Inspiring Youth: The Critical Role of Science Mentors


How do we inspire and encourage American youth to pursue careers in science?  A recent report from the Lemelson-MIT Program at the Massachusetts Institute of Technology suggests that a very simple approach – engaging more university and industry scientists in mentorship programs for youth – may be an important part of the solution.

In a telephone survey of 500 American high school youth, the Lemelson Program found a high level of interest in science  - 85%.  But nearly two out of three students indicated that they were not likely to pursue a career in science because they either did not understand what scientists do, or they did not have a mentor in science.

Those of us in the science community who had mentors as young adults - including me - understand the power of this approach. There's nothing quite like the experience of getting to know a "real scientist" who inspires you. Seeing that scientists are not all geeky, or introverted, or unapproachable is a revelation to many kids. In fact, this idea is the fundamental principle behind our own NU science mentorship program we run with the Boys & Girls Clubs of Chicago. I'll share more about "Science Club" in my upcoming posts.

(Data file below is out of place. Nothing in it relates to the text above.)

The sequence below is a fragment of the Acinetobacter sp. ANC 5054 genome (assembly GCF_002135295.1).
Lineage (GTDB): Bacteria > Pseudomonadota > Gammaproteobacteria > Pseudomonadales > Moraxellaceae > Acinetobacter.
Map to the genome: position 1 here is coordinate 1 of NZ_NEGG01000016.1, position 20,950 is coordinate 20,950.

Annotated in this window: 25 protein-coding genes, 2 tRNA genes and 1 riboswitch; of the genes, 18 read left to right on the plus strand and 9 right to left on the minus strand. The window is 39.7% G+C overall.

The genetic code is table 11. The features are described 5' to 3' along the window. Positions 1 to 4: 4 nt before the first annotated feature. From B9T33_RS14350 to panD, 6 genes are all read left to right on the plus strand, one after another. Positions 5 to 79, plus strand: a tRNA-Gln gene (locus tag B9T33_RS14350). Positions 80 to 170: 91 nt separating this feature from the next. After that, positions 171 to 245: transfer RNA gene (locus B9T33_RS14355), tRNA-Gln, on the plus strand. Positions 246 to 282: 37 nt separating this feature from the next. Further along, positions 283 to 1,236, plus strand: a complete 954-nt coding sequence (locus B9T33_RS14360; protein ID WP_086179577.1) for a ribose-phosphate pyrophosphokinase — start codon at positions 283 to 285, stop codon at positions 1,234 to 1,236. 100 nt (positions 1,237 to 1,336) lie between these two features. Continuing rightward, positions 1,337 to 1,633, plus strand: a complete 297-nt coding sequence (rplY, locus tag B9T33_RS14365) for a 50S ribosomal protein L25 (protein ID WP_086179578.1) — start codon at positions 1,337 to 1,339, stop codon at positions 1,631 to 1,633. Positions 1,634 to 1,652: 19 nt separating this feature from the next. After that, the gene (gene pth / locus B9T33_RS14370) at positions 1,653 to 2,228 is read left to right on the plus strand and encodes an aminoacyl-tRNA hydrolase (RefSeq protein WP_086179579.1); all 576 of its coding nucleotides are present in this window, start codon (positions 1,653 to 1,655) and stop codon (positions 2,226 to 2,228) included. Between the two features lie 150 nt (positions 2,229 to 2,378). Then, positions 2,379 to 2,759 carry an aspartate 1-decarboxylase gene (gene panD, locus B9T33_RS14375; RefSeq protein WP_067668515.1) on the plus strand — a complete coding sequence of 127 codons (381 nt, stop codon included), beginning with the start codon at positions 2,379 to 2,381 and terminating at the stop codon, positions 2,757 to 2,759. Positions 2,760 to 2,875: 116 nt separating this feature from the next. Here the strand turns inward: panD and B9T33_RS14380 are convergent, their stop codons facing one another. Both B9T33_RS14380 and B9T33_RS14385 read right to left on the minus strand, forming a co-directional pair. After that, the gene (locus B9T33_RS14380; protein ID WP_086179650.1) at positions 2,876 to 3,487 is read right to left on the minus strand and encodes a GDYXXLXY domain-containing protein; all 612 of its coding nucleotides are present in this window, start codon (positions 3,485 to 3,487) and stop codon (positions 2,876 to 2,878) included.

I agree with an editorial published in the January issue of Science, as well. Equally as important as examining the education of science is exploring the science of education. That is to say that there's a lot about the way we teach that can be examined, tested, and refined. Applying the principles of scientific research to the methodology of our teaching could likely tell us a lot about what's working and what isn't. If mentoring is quantifiably better then it should be expanded upon, and if data can show that growing class sizes are, in fact, bad for leaning then they should be reduced.

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